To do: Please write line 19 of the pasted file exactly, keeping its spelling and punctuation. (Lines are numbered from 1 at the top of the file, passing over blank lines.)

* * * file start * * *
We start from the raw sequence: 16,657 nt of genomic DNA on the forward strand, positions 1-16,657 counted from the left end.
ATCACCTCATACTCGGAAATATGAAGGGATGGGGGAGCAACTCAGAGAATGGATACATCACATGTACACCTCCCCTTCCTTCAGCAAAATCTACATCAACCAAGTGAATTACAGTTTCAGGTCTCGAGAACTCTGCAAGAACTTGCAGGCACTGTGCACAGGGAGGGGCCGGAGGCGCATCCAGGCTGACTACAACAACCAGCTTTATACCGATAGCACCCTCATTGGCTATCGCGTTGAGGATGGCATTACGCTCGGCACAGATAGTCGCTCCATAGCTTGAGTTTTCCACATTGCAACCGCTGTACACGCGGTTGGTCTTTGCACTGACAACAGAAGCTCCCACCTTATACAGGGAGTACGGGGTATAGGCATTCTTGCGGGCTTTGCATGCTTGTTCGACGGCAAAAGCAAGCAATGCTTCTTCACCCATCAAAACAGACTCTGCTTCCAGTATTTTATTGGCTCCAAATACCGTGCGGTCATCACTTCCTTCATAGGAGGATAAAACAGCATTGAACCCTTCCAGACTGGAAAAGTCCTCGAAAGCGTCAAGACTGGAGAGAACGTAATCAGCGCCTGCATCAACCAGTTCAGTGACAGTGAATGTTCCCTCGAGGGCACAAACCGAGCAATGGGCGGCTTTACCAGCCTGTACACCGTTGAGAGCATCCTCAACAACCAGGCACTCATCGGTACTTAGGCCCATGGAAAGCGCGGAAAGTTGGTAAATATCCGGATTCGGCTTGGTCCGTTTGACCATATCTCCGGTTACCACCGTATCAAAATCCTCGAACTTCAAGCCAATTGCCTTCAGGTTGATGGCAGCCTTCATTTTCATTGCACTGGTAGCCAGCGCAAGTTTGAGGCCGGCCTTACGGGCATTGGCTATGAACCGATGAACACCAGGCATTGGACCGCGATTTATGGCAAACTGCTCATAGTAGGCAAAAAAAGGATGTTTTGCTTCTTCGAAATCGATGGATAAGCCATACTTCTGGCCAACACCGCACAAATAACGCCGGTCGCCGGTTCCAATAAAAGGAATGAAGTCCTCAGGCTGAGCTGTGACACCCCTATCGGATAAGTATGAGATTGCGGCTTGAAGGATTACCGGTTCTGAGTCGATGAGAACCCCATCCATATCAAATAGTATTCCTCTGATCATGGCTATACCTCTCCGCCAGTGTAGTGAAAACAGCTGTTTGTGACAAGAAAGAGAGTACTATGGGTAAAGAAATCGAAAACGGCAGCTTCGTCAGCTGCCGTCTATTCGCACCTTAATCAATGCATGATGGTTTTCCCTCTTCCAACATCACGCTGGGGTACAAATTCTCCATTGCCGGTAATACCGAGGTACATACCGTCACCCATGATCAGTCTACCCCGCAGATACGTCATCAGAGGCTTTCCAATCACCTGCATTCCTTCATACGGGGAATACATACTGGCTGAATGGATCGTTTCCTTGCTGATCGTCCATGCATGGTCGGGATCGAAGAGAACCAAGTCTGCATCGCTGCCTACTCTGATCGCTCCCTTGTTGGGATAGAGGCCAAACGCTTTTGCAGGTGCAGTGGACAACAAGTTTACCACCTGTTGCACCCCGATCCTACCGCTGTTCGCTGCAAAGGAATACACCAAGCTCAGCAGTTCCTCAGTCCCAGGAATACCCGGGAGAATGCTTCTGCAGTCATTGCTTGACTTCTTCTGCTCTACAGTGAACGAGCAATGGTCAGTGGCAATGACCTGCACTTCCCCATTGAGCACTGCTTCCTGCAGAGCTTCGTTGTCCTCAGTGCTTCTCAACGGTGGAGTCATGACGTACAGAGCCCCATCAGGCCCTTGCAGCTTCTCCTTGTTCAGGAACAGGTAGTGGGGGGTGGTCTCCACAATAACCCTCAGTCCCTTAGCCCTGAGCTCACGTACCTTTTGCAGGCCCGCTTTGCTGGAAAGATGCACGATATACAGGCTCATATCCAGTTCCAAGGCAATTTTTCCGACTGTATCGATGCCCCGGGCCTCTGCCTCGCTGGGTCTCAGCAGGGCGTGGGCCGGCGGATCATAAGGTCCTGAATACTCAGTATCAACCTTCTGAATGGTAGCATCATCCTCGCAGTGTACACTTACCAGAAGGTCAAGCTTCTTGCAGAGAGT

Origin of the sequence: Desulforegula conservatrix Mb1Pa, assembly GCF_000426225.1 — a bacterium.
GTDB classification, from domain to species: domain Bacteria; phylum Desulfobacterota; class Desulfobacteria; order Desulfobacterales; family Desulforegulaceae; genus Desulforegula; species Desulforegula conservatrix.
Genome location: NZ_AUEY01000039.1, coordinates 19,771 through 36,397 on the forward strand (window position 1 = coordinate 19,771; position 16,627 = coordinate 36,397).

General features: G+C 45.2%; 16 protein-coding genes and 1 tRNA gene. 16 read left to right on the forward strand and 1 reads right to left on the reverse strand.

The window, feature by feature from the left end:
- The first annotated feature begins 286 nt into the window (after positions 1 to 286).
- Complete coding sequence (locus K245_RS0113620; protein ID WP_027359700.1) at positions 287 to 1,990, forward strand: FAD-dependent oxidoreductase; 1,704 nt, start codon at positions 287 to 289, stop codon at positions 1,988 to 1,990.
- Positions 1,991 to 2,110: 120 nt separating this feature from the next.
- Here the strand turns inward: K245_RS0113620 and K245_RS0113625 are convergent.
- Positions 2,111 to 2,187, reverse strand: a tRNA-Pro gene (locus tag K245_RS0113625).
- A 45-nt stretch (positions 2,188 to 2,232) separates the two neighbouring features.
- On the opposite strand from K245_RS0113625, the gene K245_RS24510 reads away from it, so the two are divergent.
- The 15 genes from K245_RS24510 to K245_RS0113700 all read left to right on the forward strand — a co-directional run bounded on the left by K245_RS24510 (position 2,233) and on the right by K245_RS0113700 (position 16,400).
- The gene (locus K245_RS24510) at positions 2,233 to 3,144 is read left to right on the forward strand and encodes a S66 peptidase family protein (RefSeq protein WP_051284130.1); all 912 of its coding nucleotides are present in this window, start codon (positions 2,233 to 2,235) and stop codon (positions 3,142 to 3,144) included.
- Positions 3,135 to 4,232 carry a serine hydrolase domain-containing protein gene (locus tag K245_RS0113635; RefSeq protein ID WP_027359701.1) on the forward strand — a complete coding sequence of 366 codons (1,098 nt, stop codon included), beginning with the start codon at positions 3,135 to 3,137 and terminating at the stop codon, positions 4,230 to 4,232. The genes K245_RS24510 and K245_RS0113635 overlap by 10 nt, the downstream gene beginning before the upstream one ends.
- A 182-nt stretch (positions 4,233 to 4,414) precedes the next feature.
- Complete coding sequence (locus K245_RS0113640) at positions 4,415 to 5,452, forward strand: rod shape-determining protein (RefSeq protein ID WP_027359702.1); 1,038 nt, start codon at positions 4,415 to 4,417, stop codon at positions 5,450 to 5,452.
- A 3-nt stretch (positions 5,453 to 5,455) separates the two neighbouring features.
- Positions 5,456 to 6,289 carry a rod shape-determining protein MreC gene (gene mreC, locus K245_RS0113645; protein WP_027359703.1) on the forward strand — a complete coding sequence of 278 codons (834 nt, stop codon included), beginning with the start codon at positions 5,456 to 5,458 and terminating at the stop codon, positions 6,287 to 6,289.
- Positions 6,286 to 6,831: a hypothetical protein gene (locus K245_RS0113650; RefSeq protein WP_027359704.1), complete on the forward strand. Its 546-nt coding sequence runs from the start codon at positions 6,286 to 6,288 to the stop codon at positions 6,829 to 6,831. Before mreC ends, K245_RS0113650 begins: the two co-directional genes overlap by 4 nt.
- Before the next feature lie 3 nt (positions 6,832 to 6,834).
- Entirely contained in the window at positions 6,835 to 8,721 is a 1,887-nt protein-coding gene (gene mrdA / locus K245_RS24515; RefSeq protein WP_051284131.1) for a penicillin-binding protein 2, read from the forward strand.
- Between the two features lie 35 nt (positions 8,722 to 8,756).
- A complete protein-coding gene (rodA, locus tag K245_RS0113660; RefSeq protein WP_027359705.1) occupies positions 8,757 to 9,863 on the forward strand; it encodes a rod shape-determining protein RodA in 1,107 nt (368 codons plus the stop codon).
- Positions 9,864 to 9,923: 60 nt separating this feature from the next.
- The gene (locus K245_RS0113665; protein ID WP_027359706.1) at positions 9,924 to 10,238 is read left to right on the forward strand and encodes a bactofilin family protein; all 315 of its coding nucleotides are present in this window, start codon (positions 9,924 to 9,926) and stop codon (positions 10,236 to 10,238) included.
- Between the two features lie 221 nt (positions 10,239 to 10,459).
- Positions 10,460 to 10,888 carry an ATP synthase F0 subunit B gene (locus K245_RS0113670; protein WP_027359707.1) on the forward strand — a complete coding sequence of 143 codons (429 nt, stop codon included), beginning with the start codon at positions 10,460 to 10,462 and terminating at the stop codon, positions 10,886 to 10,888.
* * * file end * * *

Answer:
- Complete coding sequence (locus K245_RS0113640) at positions 4,415 to 5,452, forward strand: rod shape-determining protein (RefSeq protein ID WP_027359702.1); 1,038 nt, start codon at positions 4,415 to 4,417, stop codon at positions 5,450 to 5,452.